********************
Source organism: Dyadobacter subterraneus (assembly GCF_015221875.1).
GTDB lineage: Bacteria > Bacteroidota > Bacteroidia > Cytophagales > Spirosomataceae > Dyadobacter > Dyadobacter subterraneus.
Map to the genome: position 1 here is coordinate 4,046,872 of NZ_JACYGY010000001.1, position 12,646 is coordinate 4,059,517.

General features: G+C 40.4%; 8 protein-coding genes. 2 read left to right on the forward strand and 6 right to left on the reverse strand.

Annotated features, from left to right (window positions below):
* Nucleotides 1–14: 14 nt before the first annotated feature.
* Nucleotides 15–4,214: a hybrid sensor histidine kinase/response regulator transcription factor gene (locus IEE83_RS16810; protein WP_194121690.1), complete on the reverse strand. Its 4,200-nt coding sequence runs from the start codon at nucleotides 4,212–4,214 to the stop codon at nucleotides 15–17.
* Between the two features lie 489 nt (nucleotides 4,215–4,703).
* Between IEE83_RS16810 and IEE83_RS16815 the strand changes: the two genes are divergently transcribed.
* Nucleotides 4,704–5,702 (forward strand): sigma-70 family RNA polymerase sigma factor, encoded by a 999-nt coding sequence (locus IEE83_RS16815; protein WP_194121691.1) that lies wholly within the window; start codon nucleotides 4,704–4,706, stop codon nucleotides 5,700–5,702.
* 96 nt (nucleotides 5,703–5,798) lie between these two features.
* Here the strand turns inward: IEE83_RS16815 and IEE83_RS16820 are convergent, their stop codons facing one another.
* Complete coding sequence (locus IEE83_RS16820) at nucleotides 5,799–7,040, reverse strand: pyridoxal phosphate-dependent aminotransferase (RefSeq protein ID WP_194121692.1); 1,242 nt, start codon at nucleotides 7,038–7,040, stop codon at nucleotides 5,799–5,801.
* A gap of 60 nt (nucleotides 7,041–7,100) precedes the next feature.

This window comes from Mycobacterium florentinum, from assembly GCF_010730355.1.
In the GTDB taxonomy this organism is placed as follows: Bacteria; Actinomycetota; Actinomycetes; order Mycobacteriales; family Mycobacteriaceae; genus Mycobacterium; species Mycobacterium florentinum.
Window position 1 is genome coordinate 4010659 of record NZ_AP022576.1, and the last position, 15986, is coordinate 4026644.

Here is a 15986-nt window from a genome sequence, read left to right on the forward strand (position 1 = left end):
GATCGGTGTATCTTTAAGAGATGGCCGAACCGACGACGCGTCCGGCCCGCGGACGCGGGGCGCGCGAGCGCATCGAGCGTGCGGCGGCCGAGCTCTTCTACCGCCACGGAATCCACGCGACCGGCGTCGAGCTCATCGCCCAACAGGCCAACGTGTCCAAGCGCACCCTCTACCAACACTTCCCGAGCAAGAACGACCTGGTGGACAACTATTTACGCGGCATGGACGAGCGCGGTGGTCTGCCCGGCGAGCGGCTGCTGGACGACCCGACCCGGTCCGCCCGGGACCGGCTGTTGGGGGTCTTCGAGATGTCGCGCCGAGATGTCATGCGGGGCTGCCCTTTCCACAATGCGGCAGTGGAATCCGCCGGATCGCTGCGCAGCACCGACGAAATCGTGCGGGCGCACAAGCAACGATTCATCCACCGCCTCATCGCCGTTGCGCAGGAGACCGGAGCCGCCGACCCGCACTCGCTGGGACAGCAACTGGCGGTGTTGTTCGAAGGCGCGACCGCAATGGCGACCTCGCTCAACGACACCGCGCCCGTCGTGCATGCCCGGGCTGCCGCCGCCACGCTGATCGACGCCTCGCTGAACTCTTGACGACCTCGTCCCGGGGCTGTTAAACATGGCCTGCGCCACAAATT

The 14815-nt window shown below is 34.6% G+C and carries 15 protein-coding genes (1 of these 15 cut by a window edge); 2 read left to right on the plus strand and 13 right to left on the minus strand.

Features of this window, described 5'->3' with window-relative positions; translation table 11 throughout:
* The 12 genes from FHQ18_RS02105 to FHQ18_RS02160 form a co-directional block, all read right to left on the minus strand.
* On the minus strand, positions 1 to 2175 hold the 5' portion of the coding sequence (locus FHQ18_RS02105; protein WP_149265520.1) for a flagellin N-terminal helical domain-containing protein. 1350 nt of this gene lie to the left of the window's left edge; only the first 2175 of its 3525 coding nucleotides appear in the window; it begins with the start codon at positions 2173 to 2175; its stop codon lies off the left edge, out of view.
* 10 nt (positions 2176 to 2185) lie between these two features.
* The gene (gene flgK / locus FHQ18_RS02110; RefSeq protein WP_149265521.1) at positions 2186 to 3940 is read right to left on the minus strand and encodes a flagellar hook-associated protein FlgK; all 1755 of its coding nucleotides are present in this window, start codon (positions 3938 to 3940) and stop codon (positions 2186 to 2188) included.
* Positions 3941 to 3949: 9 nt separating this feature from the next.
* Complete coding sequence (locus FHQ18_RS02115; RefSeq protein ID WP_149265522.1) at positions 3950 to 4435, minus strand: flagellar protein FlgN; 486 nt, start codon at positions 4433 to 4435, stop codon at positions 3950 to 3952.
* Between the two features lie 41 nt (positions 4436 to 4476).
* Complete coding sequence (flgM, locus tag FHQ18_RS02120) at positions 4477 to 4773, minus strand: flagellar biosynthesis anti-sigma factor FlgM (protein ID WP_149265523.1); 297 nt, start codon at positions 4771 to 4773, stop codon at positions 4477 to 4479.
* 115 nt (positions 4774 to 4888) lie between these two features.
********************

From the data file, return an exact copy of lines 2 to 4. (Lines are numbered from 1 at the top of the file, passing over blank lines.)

GTDB lineage: Bacteria > Bacteroidota > Bacteroidia > Cytophagales > Spirosomataceae > Dyadobacter > Dyadobacter subterraneus.
Map to the genome: position 1 here is coordinate 4,046,872 of NZ_JACYGY010000001.1, position 12,646 is coordinate 4,059,517.

General features: G+C 40.4%; 8 protein-coding genes. 2 read left to right on the forward strand and 6 right to left on the reverse strand.